It's possible that you don't know who Dennis Ritchie was. Even if you do, you should read some of his obituaries, and think about the ways in which he changed the world: Steve Lohr, "Dennis Ritchie, Trailblazer in Digital Era, Dies at 70", NYT; Elizabeth Flock, "Dennis Ritchie, father of C programming language and Unix, dies at 70", Washington Post; Cade Metz, "Dennis Ritchie: The Shoulders Steve Jobs Stood On", Wired News; Mark Memmott, "Dennis Ritchie, C Programmer And Unix Co-Creator, Has Died", NPR.
Johnny Truant, commenting on that last piece, contributed a tribute that Dennis would have appreciated:
(Though everyone who knew Dennis, or who knows what he did for the world, would object to that return value.)
During my 15 years at Bell Labs — 1975-1990 — Dennis Ritchie's office was around the corner from mine, and we interacted from time to time in ways that were always productive (at least for me), and often amusing. Here's a small example of how I remember him.
The old-time Unix file system (or at least the file systems in Version 6 and Version 7, my first exposure to Unix) limited file names to 14 characters. This limitation existed partly because computer memory was a precious resource; partly because interacting with programs and editing files on an ASR-33 was slow; but mainly, I think, because what Richard Gabriel later called "the New Jersey approach" took the view that "Simplicity is the most important consideration in a design".
The Unix culture favored short identifiers in general: programs like ed, cd, ls, cat, cc, sed, su; directory names like bin, lib, etc, dev; userids like dmr, bwk, mvm. Against this background, 14 characters is a long name; and as Brian Kernighan put it in Unix for Beginners (1979), "14 characters … is enough to be descriptive". In order to have arbitrary-length file names, you'd need to add another layer of indirection to the file-system data structures; and as Richard Gabriel later wrote about the Bell Labs Unix ethos, "All reasonably expected cases should be covered. Completeness can be sacrificed in favor of any other quality. In fact, completeness must be sacrificed whenever implementation simplicity is jeopardized."
However, Unix escaped from Bell Labs — that's part of the story of how Dennis Ritchie helped change the world — and folks in Berkeley had looser (or at least different) moral standards. By 1982 or so, the Berkeley flavor of Unix had developed a file system with arbitrary (or at least much longer) possible file names. So one day, someone sent me a tar tape that had been made on a Berkeley system. And because they'd had the bad taste to take extensive advantage of those longer-than-14-character file names, my attempt to un-tar the tape was a disaster.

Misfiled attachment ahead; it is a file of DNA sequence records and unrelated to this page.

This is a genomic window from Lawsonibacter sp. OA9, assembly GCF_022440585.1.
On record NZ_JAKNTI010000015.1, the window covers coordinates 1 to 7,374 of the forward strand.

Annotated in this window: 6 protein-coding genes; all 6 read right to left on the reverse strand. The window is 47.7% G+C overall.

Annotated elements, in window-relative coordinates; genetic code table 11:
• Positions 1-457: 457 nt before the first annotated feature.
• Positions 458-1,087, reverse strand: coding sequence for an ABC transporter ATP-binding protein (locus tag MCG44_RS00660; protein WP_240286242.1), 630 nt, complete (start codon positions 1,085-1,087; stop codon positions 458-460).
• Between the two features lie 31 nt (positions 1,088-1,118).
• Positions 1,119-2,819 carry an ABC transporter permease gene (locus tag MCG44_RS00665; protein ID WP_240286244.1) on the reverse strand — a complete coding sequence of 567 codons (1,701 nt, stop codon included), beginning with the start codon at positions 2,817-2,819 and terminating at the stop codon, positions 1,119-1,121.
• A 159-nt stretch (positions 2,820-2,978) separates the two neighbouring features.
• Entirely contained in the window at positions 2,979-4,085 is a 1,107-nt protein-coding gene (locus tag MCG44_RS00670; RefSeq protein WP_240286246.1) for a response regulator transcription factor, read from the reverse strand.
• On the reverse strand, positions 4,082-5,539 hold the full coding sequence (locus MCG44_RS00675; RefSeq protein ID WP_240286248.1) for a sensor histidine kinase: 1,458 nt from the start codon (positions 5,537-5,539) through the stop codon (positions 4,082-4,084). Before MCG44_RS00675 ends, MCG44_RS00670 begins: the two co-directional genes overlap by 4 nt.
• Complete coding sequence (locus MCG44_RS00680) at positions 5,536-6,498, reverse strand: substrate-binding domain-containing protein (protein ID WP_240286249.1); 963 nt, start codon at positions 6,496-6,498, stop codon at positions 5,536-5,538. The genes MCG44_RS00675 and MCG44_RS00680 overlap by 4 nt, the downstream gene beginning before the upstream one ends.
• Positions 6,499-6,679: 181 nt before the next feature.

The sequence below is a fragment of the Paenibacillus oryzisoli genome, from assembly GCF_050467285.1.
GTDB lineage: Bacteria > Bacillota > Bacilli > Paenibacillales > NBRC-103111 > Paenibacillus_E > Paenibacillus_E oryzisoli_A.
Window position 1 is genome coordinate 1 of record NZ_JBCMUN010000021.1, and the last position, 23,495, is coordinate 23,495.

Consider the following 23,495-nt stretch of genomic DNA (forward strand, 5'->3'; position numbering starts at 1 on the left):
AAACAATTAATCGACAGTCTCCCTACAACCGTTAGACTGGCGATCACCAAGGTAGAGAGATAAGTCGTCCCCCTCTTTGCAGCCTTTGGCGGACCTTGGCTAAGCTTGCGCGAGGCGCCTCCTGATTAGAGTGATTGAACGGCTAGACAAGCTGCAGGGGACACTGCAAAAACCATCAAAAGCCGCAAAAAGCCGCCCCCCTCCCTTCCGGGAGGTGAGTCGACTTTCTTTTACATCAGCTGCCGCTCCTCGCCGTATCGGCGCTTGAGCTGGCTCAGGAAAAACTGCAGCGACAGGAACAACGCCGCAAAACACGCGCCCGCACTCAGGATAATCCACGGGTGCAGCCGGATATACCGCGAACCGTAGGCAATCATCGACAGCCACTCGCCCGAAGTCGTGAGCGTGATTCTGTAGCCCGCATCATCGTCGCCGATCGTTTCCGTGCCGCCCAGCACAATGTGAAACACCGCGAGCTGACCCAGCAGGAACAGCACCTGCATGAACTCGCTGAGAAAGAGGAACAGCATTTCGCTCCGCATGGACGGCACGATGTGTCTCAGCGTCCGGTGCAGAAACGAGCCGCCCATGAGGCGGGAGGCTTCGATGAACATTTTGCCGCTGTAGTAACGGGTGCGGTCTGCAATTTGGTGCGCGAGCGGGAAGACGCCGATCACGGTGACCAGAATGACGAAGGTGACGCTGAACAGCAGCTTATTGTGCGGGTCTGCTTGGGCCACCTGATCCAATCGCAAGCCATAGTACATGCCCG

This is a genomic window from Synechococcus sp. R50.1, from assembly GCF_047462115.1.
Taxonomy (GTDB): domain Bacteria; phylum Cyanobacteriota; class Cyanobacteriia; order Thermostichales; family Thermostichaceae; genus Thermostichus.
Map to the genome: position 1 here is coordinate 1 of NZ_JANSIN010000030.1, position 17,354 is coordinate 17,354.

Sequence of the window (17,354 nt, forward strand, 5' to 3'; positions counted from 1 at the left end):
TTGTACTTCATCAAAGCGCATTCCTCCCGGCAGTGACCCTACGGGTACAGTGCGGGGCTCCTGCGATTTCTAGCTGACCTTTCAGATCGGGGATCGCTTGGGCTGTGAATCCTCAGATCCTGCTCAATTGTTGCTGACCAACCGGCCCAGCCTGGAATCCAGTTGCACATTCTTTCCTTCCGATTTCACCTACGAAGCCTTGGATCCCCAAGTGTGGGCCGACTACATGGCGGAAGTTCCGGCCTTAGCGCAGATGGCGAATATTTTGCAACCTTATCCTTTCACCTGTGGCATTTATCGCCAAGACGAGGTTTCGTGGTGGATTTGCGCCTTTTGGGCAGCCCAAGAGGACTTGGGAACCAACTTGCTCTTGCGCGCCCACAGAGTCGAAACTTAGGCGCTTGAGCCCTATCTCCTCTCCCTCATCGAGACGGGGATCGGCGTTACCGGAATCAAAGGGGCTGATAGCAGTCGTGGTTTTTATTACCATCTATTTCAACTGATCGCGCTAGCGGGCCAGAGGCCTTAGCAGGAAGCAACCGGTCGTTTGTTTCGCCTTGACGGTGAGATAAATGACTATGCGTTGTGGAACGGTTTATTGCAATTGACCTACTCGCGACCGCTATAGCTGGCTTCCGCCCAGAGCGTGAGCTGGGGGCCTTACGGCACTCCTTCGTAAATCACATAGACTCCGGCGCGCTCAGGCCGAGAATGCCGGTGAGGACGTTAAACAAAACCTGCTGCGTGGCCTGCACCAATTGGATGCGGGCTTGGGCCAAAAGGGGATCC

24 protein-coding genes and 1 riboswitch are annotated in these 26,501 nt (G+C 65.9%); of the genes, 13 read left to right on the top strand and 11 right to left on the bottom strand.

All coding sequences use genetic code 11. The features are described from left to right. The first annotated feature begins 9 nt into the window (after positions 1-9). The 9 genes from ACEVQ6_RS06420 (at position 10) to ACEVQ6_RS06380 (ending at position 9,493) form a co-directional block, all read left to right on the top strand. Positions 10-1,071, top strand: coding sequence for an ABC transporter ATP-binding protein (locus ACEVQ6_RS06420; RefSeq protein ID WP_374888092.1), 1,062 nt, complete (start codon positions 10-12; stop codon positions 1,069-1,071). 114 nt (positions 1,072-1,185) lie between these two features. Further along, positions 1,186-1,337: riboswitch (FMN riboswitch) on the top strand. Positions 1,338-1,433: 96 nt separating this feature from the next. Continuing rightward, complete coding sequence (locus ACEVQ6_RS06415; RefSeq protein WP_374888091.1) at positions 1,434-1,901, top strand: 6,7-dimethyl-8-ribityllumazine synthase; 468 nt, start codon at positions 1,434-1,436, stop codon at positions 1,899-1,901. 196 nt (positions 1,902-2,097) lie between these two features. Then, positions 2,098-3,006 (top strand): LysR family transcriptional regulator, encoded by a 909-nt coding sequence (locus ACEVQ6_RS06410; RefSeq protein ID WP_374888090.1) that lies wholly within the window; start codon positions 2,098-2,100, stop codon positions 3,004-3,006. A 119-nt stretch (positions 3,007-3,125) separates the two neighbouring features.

Specifically, as I recall, the overlong file names were simply silently truncated; aside from often concealing their identity and purpose, this caused later files with the same initial 14 letters to overwrite earlier ones.
So I went around the corner to discuss this problem with my colleagues in the Unix research department. Someone patiently explained to me why the 14-character limit was, on balance, a Good Thing. Someone else — certainly not Dennis — may even have suggested that tar's silent truncation of file names was the Right Thing to Do. Some inconclusive theological controversy ensued.
After talking it over with Dennis, I concluded that re-writing the V7 file system would be too much trouble, as well a violation of local cultural norms, but that modifying tar would be both fairly easy and culturally acceptable. So I got the source code, and hacked tar so that when it encountered over-long file names, it mapped them into 14-character versions guaranteed to be unique, at least insofar as 14 alphanumeric characters permitted, and at the end it wrote out a file giving the table of correspondences between the original file names and the new ones.
This allowed me to get at whatever it was that was on that foreign tape, so I was satisfied. I sent the code around by email to some people that I thought might be able to use it, with a brief note explaining what it was good for, and expressing the hope that this solution would be acceptable "even to those stalwart puritans in the unix research department". Dennis wrote back that it was indeed acceptable, signing his response "Stal".
And for some time after that, he continued to use that nickname in private email to me.